PTO 135 Aaron LeBauer | Marketing

 

Aaron LeBauerPT, DPT has successfully opened and coached many out-of-network PT clinics over the past decade. Based on his insight, he believes that in-network providers could do SO MUCH MORE with their marketing and conversions if they took the time and energy to master those aspects like their out-of-network counterparts. In this episode, he joins Nathan Shields to share what makes him successful in his cash-based niche that could easily translate to in-network clinics and make their marketing and conversions more effective. 

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Listen to the podcast here:

Marketing Like An Out Of Network Provider With Aaron LeBauer, PT, DPT 

I've got a returning guest, Aaron LeBauer. He’s a physical therapist and a business coach for PTs. Mostly for cash-based PTs, but his focus is to help PTs make more money. He is also a host of another podcast called The CashPT Lunch Hour with Aaron LeBauer. Aaron, thanks for coming on. I appreciate you joining me again. 

Nathan, thanks for the invite. It's always great to be here and share the knowledge that I've gained because I don't want to hold on to it. It takes too much space in my head. I got to get it out. 

That's why I have successful PT owners like you on, simply to be a resource because you have so much knowledge to share and share from your experience, of course. If people would like to know about your professional story, I first referenced them back to our previous episode with you. We won't rehash that. We'll just do the cliff notes version and say, “Aaron has built a successful cash-based physical therapy clinic. He is also a successful coach for PTs and has done a lot of hard work for over a decade. 

I opened my cash practice in 2009 right when I graduated from Elon’s DVD program and I've been helping other people grow and scale their business since 2013. 

The reason I wanted to bring you on and I know you've got plenty to say about it is there's got to be something that in-network PT clinic owners can learn from the out-of-network guys, the cash-based guys, whether it's marketing or how we do things or how we convert or how we talk to physicians or whatever it is. I know you've got a ton of ideas. I’ll let you take the stage here and let us know what could in-network physical therapy owners learn from you guys? 

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The number one objection that we have isn't copays too much or, “I don't have enough time.” It's, “Do you take my insurance?” I've had to develop marketing and sales strategies that get people who would otherwise go down the street and pay $20, $50, even $150 for a copay to come and pay us up to $250 an hour or $2,000 for a plan of care and forego their insurance benefits. Without logically explaining, you might save money coming to us and you might not. It's not a logical conversation.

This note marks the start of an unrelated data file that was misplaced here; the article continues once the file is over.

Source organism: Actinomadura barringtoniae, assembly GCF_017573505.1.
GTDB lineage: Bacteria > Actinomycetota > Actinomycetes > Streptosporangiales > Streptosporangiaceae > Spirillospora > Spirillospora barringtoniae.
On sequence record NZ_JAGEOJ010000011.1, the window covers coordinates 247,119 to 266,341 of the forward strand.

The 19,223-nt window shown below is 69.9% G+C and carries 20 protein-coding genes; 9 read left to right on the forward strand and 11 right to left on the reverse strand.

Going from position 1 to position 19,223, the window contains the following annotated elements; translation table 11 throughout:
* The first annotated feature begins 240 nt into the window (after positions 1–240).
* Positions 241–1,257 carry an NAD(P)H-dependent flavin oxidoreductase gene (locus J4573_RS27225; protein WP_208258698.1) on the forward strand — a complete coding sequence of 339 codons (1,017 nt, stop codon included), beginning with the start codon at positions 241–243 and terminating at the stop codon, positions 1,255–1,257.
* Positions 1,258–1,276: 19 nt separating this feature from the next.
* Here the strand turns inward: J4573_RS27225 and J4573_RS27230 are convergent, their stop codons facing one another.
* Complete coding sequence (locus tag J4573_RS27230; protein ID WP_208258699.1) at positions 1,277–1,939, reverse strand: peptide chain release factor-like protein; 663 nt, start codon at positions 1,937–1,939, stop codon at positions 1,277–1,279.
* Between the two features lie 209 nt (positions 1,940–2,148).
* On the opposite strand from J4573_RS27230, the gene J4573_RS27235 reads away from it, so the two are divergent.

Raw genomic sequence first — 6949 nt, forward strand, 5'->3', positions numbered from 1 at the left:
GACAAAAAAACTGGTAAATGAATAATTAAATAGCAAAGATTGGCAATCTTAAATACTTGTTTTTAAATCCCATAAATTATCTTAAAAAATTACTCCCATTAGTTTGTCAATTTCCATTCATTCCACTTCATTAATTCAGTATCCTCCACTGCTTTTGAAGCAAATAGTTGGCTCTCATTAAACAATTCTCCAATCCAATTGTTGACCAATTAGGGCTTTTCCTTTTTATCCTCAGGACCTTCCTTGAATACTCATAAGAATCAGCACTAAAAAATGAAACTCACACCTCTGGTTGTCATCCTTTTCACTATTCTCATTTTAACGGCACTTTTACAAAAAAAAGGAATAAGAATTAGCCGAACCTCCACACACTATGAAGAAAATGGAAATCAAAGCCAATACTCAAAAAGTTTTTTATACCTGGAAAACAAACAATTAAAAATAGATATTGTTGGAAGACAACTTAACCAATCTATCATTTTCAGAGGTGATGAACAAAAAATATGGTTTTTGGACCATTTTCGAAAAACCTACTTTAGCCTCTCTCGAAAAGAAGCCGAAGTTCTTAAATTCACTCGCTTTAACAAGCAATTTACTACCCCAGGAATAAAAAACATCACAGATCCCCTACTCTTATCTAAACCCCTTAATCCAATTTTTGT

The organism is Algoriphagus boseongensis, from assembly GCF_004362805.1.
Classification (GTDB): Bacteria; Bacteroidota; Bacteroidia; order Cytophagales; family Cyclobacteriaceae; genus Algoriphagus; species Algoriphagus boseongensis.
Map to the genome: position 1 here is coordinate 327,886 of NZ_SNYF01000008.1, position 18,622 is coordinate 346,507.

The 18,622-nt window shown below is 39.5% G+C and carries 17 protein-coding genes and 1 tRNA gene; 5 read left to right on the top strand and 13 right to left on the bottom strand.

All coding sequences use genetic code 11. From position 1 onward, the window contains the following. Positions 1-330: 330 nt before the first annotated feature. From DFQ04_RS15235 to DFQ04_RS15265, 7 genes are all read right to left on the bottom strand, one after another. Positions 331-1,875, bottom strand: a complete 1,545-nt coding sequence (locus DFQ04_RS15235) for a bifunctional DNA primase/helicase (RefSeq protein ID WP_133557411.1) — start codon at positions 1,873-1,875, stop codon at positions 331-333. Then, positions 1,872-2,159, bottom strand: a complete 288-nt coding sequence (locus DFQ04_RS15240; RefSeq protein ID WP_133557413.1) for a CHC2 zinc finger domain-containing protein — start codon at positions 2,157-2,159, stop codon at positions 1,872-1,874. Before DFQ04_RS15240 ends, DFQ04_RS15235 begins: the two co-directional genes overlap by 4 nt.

We have to create a whole system of marketing that allows people to do that. The one problem that I see most traditional clinic owners make is not a problem or a mistake that they would recognize. It's that the actual service of physical therapy and the reimbursement from the insurance is the top of the value ladder in the clinic. It's like, “We're going to do all these things and then where we make our money is delivering physical therapy.” The reason I see that as a problem is because insurance is decreasing. That's not the top of the value ladder. A value ladder is where we have one on the left. It's something that costs me less time or little time and the prospect doesn't pay anything. 

Maybe there's a free eBook and they give me their name, phone number, and email. The next thing, like in our clinic, would be a total body diagnostic for $35. It’s a twenty-minute visit, which is a sales visit. We have a $2,000 eight-visit plan of care and then after that, we have a wellness warrior program. For us, all of it is cash. My friend, Greg Toddhas a clinic and he's got 2 or 3 locations down in Tampa. They're making tens of thousands of dollars every month on all their wellness programs. It's not just the gym membership. 

The number one thing is if we look at physical therapy. Medicare is a better payer now than then it used to be. It's consistent. A few years ago, there were some other companies that would pay better than Medicare. Now we're like, “Medicare's consistent paying $80 or $85 a visit.” What we have to do is look at like, “How can I set up my business so that Medicare or Blue Cross or UnitedHealth or whatever the insurances that I'm willing to still accept is going to be decently profitable? How can that be the reason people come in the door, but we have other programs to keep them?”